Feeds

The Death Star storms into consumer Net phones

AT&T bring VoIP home

  • alert
  • submit to reddit

High performance access to file storage

VoIP pioneers such as Vonage Inc, which boasts 75,000 pretty happy users, have been touted as revolutionary upstarts which would mortally threaten the incumbent telcos. Vonage offers cut-price telephony using your existing broadband connection for as little as $14.99 a month, and throws in features familiar to GSM cellphone subscribers, such as voicemail and caller ID, that usually carry a premium on landlines.

Advocates of the extinction theory overlooked one factor, however: all it takes for the incumbents not to be completely asleep.

In a move that parallels IBM's announcement of a Personal Computer, AT&T today announced that it will aggressively enter the business Vonage has pioneered. In addition to business VoIP, AT&T is to offer Net telephony in 100 major US metropolitan areas from early next year.

"VoIP is the most significant, fundamental new technology shift in telecommunications in decades," said Death Star's Chairman and CEO David Dorman in a canned statement. "We're on the verge of a VoIP revolution," he told financial analysts this week.

AT&T already says its networks carries more IP packets than anyone else, and its vertical integration give tiny innovators like Vonage a real battle. Vonage has been teaming up with smaller cable operators to simplify the bundle for beginners, but it's likely to face a squeeze between AT&T on one side, and Sprint, MCI and Time Warner Cable on the other. At the start of the week, the three giants said they were also teaming up to provide residential Net telephony.

But the VoIP revolution may not be the starting gun for an economic recovery. AT&T confirmed that it was cutting 8,500 jobs today or 12 per cent of its workforce, up from the 10 per cent it announced earlier. That's in addition to the 3,500 jobs lost a year ago and the 10,000 lost the year before that. ®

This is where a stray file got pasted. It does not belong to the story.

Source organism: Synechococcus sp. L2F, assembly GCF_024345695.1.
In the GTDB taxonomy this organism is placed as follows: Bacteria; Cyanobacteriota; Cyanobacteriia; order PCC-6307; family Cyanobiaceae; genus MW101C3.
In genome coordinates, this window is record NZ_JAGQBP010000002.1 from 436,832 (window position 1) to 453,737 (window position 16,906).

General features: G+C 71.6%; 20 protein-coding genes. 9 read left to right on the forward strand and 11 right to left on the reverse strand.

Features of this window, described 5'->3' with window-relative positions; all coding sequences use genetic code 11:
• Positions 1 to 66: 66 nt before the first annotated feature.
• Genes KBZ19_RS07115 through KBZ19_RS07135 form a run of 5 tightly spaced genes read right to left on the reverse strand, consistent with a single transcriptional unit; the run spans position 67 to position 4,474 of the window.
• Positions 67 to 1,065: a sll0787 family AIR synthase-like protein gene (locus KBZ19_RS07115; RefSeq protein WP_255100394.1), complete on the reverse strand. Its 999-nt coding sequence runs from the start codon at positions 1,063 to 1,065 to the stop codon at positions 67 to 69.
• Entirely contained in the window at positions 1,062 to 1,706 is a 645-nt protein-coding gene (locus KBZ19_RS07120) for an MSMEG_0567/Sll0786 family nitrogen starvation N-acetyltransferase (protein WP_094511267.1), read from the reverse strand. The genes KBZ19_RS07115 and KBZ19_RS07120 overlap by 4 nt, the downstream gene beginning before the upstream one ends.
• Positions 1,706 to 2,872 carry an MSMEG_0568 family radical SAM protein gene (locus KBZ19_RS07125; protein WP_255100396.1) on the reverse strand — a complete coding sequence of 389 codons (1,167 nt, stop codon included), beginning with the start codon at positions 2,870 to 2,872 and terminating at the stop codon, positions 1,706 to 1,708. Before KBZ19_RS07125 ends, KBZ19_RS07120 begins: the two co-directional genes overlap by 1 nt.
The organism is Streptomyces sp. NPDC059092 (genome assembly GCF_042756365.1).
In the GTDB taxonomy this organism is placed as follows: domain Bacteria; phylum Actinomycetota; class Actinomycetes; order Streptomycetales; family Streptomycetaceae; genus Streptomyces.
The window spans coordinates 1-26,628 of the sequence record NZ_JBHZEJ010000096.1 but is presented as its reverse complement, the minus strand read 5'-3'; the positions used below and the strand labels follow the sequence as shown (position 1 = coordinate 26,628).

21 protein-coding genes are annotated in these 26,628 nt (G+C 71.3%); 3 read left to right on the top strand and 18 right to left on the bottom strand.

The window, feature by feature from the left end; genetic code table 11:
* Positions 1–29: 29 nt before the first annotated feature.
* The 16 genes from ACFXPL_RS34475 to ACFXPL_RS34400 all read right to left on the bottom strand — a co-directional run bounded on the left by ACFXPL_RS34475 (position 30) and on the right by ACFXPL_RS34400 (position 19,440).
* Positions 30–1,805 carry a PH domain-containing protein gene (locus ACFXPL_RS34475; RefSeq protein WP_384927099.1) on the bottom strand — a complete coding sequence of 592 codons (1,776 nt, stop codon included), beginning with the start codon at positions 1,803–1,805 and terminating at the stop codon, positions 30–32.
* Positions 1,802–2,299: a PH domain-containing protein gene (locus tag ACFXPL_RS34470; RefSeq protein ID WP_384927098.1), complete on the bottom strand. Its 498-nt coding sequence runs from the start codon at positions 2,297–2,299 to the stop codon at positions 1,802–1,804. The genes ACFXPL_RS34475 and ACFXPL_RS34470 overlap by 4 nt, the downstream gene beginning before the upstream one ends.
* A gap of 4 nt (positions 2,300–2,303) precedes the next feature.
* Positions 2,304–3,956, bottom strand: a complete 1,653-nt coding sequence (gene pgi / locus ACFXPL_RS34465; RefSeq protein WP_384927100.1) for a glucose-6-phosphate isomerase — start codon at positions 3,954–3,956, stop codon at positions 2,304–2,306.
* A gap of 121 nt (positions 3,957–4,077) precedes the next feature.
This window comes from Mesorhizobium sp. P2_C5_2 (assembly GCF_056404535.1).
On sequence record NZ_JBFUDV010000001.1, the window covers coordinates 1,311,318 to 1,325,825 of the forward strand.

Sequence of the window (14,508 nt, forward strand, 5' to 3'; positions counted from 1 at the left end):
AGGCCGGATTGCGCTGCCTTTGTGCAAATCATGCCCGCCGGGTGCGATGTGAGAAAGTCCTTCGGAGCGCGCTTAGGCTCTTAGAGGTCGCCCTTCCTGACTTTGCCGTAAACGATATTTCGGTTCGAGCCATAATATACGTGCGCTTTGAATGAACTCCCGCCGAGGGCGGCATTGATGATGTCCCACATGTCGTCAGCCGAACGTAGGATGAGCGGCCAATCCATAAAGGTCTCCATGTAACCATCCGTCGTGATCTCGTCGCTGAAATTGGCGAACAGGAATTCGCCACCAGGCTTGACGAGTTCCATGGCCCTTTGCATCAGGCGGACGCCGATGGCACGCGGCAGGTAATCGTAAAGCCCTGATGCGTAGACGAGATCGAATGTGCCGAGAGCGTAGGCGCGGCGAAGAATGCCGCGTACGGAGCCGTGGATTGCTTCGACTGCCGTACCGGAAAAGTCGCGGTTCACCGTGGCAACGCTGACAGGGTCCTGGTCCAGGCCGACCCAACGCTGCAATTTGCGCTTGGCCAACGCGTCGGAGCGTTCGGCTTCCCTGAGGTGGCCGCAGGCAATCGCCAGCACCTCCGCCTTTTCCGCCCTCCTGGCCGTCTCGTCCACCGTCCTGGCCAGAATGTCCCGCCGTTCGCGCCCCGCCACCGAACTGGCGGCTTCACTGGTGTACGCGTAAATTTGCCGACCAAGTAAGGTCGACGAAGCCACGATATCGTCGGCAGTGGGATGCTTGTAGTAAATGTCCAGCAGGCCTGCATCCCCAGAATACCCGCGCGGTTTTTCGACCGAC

Related Stories

AT&T pitches public WiFi at Big Biz
AT&T chops 3,500 staff, turns to Covad for DSL

High performance access to file storage

More from The Register

next story
A black box for your SUITCASE: Now your lost luggage can phone home – quite literally
Breakfast in London, lunch in NYC, and your clothes in Peru
Broadband Secretary of SHEEP sensationally quits Cabinet
Maria Miller finally resigns over expenses row
Skype pimps pro-level broadcast service
Playing Cat and Mouse with the media
Beat it, freetards! Dyn to shut down no-cost dynamic DNS next month
... but don't worry, charter members, you're still in 'for life'
EE dismisses DATA-BURNING glitch with Orange Mail app
Bug quietly slurps PAYG credit - yet EE denies it exists
Like Google, Comcast might roll its own mobile voice network
Says anything's possible if regulators approve merger with Time Warner
Turnbull leaves Australia's broadband blackspots in the dark
New Statement of Expectations to NBN Co offers get-out clauses for blackspot builds
Facebook claims 100 MEEELLION active users in India
Who needs China when you've got the next billion in your sights?
Facebook splats in-app chat, whacks brats into crack yakety-yak app
Jibber-jabbering addicts turfed out just as Zuck warned
prev story

Whitepapers

Securing web applications made simple and scalable
In this whitepaper learn how automated security testing can provide a simple and scalable way to protect your web applications.
Five 3D headsets to be won!
We were so impressed by the Durovis Dive headset we’ve asked the company to give some away to Reg readers.
HP ArcSight ESM solution helps Finansbank
Based on their experience using HP ArcSight Enterprise Security Manager for IT security operations, Finansbank moved to HP ArcSight ESM for fraud management.
The benefits of software based PBX
Why you should break free from your proprietary PBX and how to leverage your existing server hardware.
Mobile application security study
Download this report to see the alarming realities regarding the sheer number of applications vulnerable to attack, as well as the most common and easily addressable vulnerability errors.